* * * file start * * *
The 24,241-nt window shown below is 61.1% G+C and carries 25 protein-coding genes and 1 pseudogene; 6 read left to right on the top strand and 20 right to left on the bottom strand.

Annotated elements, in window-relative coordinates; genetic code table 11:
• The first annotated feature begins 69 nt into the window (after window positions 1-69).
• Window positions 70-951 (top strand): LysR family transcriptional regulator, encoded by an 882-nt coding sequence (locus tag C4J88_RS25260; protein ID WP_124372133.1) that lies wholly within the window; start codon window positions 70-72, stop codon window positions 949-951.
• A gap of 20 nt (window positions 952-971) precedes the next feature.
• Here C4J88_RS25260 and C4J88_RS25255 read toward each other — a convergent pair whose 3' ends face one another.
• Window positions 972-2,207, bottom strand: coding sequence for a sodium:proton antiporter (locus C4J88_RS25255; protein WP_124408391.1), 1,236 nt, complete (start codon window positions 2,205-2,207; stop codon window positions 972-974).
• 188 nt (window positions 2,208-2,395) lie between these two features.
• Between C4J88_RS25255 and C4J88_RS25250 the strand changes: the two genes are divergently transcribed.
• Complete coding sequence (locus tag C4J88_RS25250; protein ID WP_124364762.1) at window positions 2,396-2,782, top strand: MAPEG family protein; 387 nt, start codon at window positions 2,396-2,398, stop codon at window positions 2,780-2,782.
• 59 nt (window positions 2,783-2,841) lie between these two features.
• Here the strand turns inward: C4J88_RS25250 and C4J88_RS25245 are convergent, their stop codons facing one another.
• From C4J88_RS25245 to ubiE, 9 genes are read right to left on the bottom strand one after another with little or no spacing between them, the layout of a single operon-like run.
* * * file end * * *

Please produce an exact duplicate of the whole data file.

The 24,241-nt window shown below is 61.1% G+C and carries 25 protein-coding genes and 1 pseudogene; 6 read left to right on the top strand and 20 right to left on the bottom strand.

Annotated elements, in window-relative coordinates; genetic code table 11:
• The first annotated feature begins 69 nt into the window (after window positions 1-69).
• Window positions 70-951 (top strand): LysR family transcriptional regulator, encoded by an 882-nt coding sequence (locus tag C4J88_RS25260; protein ID WP_124372133.1) that lies wholly within the window; start codon window positions 70-72, stop codon window positions 949-951.
• A gap of 20 nt (window positions 952-971) precedes the next feature.
• Here C4J88_RS25260 and C4J88_RS25255 read toward each other — a convergent pair whose 3' ends face one another.
• Window positions 972-2,207, bottom strand: coding sequence for a sodium:proton antiporter (locus C4J88_RS25255; protein WP_124408391.1), 1,236 nt, complete (start codon window positions 2,205-2,207; stop codon window positions 972-974).
• 188 nt (window positions 2,208-2,395) lie between these two features.
• Between C4J88_RS25255 and C4J88_RS25250 the strand changes: the two genes are divergently transcribed.
• Complete coding sequence (locus tag C4J88_RS25250; protein ID WP_124364762.1) at window positions 2,396-2,782, top strand: MAPEG family protein; 387 nt, start codon at window positions 2,396-2,398, stop codon at window positions 2,780-2,782.
• 59 nt (window positions 2,783-2,841) lie between these two features.
• Here the strand turns inward: C4J88_RS25250 and C4J88_RS25245 are convergent, their stop codons facing one another.
• From C4J88_RS25245 to ubiE, 9 genes are read right to left on the bottom strand one after another with little or no spacing between them, the layout of a single operon-like run.